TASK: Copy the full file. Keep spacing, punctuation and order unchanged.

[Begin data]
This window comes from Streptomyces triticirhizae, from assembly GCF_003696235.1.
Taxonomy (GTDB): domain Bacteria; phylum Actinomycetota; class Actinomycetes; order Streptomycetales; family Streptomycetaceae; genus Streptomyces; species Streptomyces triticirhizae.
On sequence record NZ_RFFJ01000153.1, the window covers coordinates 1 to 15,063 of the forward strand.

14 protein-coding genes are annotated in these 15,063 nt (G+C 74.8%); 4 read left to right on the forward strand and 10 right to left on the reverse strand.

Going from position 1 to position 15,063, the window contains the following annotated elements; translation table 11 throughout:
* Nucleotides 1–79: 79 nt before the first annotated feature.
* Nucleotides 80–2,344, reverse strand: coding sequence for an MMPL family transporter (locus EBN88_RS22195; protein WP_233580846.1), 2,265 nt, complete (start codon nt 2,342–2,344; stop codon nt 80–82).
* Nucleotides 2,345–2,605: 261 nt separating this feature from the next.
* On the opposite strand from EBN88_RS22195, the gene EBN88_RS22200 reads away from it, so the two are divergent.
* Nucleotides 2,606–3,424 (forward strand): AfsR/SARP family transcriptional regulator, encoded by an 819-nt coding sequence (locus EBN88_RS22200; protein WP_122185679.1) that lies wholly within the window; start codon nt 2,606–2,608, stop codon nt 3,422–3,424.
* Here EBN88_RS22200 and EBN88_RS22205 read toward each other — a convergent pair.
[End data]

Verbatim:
This window comes from Streptomyces triticirhizae, from assembly GCF_003696235.1.
Taxonomy (GTDB): domain Bacteria; phylum Actinomycetota; class Actinomycetes; order Streptomycetales; family Streptomycetaceae; genus Streptomyces; species Streptomyces triticirhizae.
On sequence record NZ_RFFJ01000153.1, the window covers coordinates 1 to 15,063 of the forward strand.

14 protein-coding genes are annotated in these 15,063 nt (G+C 74.8%); 4 read left to right on the forward strand and 10 right to left on the reverse strand.

Going from position 1 to position 15,063, the window contains the following annotated elements; translation table 11 throughout:
* Nucleotides 1–79: 79 nt before the first annotated feature.
* Nucleotides 80–2,344, reverse strand: coding sequence for an MMPL family transporter (locus EBN88_RS22195; protein WP_233580846.1), 2,265 nt, complete (start codon nt 2,342–2,344; stop codon nt 80–82).
* Nucleotides 2,345–2,605: 261 nt separating this feature from the next.
* On the opposite strand from EBN88_RS22195, the gene EBN88_RS22200 reads away from it, so the two are divergent.
* Nucleotides 2,606–3,424 (forward strand): AfsR/SARP family transcriptional regulator, encoded by an 819-nt coding sequence (locus EBN88_RS22200; protein WP_122185679.1) that lies wholly within the window; start codon nt 2,606–2,608, stop codon nt 3,422–3,424.
* Here EBN88_RS22200 and EBN88_RS22205 read toward each other — a convergent pair.